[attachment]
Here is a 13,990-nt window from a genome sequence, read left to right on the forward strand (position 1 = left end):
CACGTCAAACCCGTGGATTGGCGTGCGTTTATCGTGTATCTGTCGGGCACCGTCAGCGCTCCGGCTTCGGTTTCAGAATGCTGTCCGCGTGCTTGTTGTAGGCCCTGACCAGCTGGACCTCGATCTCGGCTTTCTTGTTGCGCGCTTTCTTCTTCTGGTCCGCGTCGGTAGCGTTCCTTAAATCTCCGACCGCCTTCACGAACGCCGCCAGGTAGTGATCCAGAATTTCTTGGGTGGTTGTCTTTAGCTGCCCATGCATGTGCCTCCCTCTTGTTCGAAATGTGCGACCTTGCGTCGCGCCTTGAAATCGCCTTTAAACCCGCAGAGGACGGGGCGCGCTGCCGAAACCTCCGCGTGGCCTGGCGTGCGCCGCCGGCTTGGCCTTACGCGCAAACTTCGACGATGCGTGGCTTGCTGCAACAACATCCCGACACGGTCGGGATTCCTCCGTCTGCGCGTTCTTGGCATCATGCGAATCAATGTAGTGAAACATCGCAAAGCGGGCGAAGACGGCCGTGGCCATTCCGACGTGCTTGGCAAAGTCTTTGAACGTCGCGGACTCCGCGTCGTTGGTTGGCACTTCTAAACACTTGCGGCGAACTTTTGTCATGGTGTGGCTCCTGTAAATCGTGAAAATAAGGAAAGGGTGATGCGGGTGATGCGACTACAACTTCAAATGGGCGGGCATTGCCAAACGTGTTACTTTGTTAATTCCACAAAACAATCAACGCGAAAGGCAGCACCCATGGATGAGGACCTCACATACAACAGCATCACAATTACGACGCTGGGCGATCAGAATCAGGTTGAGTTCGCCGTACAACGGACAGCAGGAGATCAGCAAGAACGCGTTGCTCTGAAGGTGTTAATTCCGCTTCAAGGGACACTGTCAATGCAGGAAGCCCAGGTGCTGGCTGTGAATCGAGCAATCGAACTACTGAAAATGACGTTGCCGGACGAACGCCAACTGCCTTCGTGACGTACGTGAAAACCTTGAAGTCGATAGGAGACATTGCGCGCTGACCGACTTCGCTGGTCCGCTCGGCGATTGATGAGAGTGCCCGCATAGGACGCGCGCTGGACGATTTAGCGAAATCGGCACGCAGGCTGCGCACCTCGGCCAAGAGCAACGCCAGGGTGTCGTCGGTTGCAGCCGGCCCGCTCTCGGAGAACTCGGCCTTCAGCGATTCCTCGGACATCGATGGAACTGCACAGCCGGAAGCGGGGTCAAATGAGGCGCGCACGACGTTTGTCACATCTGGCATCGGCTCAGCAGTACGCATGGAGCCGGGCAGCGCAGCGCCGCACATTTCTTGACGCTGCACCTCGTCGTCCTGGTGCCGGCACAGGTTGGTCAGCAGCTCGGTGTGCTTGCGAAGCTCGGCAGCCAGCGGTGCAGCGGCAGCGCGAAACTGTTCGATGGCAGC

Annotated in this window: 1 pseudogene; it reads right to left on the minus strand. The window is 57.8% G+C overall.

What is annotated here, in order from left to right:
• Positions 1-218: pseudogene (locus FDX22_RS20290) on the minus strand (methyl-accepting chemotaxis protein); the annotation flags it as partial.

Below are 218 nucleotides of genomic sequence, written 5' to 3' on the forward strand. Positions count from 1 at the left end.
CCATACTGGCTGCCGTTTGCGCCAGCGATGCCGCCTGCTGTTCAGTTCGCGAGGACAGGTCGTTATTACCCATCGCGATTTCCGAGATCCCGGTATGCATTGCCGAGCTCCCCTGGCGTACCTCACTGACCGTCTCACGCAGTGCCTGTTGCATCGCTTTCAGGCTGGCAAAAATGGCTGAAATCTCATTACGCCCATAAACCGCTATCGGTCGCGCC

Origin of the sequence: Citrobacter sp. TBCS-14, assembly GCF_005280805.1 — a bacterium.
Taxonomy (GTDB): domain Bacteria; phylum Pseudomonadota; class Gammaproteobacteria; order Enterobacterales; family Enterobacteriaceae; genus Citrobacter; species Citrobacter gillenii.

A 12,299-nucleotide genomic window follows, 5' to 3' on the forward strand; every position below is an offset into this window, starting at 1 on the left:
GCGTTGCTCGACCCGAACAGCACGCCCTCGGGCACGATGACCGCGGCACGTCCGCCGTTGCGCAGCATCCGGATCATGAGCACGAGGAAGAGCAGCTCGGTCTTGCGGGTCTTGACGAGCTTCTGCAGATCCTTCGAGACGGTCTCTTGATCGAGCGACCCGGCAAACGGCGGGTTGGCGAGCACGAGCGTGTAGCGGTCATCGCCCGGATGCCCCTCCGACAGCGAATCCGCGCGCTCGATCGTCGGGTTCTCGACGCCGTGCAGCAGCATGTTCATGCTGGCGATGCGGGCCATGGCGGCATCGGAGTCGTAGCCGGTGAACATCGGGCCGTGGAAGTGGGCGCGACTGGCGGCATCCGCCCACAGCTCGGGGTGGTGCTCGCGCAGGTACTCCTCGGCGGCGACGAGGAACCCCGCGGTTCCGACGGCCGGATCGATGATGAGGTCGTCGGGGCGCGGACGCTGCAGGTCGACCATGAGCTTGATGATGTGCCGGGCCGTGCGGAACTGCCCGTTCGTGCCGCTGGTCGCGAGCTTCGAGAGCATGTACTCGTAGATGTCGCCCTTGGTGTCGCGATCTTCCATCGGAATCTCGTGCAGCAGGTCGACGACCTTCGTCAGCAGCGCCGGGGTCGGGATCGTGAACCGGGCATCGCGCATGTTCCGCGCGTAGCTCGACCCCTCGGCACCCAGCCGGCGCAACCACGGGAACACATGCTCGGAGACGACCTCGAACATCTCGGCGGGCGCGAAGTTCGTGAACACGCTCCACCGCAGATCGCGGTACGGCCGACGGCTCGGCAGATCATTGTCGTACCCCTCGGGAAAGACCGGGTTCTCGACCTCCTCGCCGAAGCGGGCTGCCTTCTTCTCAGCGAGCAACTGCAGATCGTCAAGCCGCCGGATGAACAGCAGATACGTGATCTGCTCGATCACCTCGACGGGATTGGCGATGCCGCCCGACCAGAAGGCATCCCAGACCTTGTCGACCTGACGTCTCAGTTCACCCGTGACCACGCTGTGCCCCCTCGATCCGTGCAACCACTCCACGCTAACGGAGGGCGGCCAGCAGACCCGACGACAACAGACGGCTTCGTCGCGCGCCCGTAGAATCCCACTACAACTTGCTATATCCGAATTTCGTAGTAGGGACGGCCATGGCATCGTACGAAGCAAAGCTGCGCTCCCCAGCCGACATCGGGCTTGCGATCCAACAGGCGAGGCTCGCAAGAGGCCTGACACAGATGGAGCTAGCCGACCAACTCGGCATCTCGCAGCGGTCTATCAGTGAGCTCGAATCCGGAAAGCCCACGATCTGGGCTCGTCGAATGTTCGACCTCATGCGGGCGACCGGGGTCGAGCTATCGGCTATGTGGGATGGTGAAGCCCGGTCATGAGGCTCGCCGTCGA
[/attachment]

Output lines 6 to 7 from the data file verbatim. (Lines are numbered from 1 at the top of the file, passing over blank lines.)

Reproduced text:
Below are 218 nucleotides of genomic sequence, written 5' to 3' on the forward strand. Positions count from 1 at the left end.
CCATACTGGCTGCCGTTTGCGCCAGCGATGCCGCCTGCTGTTCAGTTCGCGAGGACAGGTCGTTATTACCCATCGCGATTTCCGAGATCCCGGTATGCATTGCCGAGCTCCCCTGGCGTACCTCACTGACCGTCTCACGCAGTGCCTGTTGCATCGCTTTCAGGCTGGCAAAAATGGCTGAAATCTCATTACGCCCATAAACCGCTATCGGTCGCGCC